The upper spectrum of the luxury car segment is suddenly abuzz with the arrival of new models and updated variants of current offerings. Mercedes brought in the all-new S-Class to India which is now even locally assembled here, Audi and Jaguar meanwhile updated their flagship models, the XJ and the A8L. So BMW couldn't sit there idling away, the 7 Series did get some new features and a different face but that was last year. Now, the German manufacturer has offered a newer variant in the form of a segment first hybrid car, the ActiveHybrid 7. Does a petrol-hybrid make sense in a segment that is dominated by diesels?
The ActiveHybrid 7 as the name suggests is not a fully electric powered car. The car features a synchronous electric motor that aids the petrol motor power and the efficiency. The petrol motor is similar to the new 740Li, the twin-turbo straight-six motor produces 320PS and 450Nm but the additional electric motor puts out 55PS of power. The system output is an impressive 354PS and a whopping 500Nm. At the same time, efficiency is claimed to have improved - overall efficiency is a claimed 13.85kmpl meaning the car uses 14 per cent less fuel than the BMW 740Li. But how does it feel and perform in the real world? We find out. . .
The petrol motor is easily one of the most refined six-cylinder engines today, despite being turbocharged the motor is rev happy and is a delight to drive and did we mention the engine note is not loud yet addictive? But what does the electric motor do? At parking speeds or when driven with a light foot, the car can pull through purely on electric power. It isn't easy to hold it in this mode though, the throttle is sensitive and even the slightest increase in throttle input will rouse the petrol motor. And if one can drive the car in fully electric mode, the car can cover a maximum of four kilometres at at max speed of 60kmph, with zero emissions. There is no dedicated start/stop button since the hybrid motor automatically activates the function when the car comes to a halt.
In terms of performance, apart from the increase in total power, the electric motor also adds an extra 210Nm of torque through the boost function when a sudden surge of power is demanded. This function helps improve roll-on times but doesn't improve the acceleration figure. The claimed 0-100kmph figure is similar to that of the 740Li which features the same engine sans electric motor.
We tested the car and found that 100kmph comes up in 7 seconds, more than a second higher than the claimed figure (5.7s) - we can attribute this to testing conditions and quality of fuel. Talking fuel efficiency, the ActiveHybrid 7 returned 6.2kmpl in town while the best highway figure we achieved was 8.8kmpl, translating to an overall figure of 6.85kmpl. In comparison the more affordable and almost at par in terms of features, 730Ld diesel returns a much higher 11.1kmpl. The electric motor helps reduce CO2 emissions, although not as highly reduced as the diesel car.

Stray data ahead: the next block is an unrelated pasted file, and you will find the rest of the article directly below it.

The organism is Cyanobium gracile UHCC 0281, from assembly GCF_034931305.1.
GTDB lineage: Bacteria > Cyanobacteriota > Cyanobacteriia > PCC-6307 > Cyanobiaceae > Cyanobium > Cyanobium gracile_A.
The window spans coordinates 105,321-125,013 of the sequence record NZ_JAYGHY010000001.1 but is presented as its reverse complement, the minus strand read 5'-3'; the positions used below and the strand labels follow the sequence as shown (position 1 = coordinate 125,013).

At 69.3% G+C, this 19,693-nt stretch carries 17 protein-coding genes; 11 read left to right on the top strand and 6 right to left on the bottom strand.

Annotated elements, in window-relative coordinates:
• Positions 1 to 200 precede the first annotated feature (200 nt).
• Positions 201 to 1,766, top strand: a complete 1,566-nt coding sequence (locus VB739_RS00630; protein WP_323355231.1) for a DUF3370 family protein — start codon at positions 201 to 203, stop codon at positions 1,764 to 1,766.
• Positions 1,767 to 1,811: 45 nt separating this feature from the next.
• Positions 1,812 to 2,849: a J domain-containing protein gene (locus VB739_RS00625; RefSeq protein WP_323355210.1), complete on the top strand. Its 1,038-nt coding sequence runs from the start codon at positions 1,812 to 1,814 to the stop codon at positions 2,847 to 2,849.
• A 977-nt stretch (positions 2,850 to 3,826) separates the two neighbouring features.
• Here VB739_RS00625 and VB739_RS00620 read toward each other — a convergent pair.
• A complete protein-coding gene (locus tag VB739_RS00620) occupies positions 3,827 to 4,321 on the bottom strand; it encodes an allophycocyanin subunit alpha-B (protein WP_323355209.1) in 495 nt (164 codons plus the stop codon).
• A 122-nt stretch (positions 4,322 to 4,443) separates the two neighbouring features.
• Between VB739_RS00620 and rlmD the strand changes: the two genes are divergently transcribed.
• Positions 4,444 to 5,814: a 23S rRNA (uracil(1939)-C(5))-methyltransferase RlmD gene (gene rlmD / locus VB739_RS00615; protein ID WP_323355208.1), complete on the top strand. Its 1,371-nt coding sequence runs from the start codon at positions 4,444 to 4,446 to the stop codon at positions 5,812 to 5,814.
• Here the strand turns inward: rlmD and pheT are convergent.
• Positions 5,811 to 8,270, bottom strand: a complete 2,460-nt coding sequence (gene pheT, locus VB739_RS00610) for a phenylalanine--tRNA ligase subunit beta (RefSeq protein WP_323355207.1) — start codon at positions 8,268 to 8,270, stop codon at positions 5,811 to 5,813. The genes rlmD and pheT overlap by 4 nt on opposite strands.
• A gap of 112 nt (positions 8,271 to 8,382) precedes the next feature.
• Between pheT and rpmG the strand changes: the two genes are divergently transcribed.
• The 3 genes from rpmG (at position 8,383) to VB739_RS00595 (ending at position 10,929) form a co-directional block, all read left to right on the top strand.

From the outside, at first glance the car does look like a regular 7 sedan. Look closer like we did when the car arrived and you will notice ActiveHybrid 7 badging on the rear pillars. The same badge also makes it to the back. The face is the same as the other 7 Series variants but since the car is a CBU, it gets standard night vision and pedestrian detection using BMW's dynamic light spot feature. The night vision camera is tucked away, in between the kidney grille slats while the light spot uses two special lamps mounted on either side of the front bumper that actually point at the pedestrian in front of you using a spotlight beam. This feature comes in very handy especially in India where the roads are hardly lit and pedestrians are plenty. The spotlight though can be blindingly bright for the pedestrian. The function can be turned off if needed. The wheels aren't the typical fuel saving flat design, but a regular BMW wheel similar to the ones found in other variants. Even the tyres aren't a more narrow spec but the same grippy Pirelli rubber with mixed sizes like in the more powerful petrol variants (245 section front and 275 rear)
The 7 Series is a luxury limo. In fact India gets the stretched version so there's plenty of room and comfort on offer especially for the rear passengers. The rear seats are as comfortable as a couch and the passengers also get separate rear seat entertainment screens on both sides with an iDrive controller mounted on the rear armrest. There's also a massage function that is offered as standard. The interior is designed in the same luxury-limo manner, so one gets a cabin that is high on quality and built well, a Harman Kardon stereo is standard and features 16 speakers. Our test car featured the more premium and optional Bang & Olufsen system. ActiveHybrid badging also make it to the centre console and the door sills.
But it all boils down to the price, the ActiveHybrid 7 is priced at an ex-showroom price of Rs 1.35 crore, making it more expensive than the 740 Li by Rs 12 lakh and the diesel 730Ld, by Rs 32 lakh. The latter, as we mentioned before, is even more efficient and also boasts lower CO2 emissions. Why should you then choose the ActiveHybrid 7 over the diesel? Well, the petrol motor is an absolute delight and at the same time, more efficient than the regular 740Li, featuring a quieter cabin and offers slightly more functions. But for all the tree-huggers out there, looking to save the environment and reduce overall costs, the 730Ld is still our pick.